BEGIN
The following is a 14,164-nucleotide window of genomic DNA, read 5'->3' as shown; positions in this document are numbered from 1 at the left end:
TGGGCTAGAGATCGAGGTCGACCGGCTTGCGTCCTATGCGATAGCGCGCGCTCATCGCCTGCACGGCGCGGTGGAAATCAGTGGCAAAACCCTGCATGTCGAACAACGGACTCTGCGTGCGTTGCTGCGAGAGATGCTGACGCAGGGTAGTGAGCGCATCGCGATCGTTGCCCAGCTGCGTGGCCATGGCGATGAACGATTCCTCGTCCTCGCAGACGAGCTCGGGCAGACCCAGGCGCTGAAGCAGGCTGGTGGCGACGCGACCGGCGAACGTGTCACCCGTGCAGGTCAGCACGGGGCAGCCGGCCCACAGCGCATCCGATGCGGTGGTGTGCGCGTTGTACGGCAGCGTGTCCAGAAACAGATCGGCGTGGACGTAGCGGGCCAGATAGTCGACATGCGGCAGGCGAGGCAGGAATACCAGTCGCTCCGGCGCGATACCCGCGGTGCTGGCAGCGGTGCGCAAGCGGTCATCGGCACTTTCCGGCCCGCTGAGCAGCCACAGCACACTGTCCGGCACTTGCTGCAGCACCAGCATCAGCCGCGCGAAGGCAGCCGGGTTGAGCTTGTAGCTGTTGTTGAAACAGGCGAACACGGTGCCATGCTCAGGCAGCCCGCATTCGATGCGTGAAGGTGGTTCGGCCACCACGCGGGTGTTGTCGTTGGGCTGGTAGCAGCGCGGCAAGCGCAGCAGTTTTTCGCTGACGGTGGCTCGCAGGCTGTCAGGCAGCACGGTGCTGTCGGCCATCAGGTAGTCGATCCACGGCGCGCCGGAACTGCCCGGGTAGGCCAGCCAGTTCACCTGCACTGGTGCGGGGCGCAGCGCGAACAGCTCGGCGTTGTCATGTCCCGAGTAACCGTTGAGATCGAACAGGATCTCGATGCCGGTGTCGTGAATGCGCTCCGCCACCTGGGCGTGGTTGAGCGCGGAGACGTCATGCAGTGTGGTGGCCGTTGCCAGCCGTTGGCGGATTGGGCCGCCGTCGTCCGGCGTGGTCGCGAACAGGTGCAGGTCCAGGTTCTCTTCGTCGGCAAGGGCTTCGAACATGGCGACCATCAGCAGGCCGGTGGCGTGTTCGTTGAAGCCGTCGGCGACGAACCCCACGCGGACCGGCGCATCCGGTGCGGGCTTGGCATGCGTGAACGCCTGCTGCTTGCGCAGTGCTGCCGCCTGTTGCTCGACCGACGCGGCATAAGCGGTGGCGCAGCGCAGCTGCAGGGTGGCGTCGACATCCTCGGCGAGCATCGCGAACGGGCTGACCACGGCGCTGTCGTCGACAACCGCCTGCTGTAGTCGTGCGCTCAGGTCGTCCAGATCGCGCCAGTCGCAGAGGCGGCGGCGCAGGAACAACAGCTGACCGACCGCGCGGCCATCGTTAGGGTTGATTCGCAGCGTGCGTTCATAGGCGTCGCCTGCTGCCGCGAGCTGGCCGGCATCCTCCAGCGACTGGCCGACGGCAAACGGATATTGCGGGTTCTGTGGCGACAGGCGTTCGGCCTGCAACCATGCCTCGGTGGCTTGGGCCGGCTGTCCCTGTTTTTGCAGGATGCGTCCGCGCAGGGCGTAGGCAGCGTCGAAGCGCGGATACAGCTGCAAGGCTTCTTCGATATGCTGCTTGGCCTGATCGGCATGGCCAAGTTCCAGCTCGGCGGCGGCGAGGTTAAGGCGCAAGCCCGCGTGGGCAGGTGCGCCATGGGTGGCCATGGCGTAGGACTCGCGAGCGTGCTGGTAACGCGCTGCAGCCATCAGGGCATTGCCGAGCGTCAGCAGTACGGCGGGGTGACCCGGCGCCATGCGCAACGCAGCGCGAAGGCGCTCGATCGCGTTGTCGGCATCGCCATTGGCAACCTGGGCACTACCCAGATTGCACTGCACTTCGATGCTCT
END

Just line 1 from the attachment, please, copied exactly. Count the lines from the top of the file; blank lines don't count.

The following is a 14,164-nucleotide window of genomic DNA, read 5'->3' as shown; positions in this document are numbered from 1 at the left end: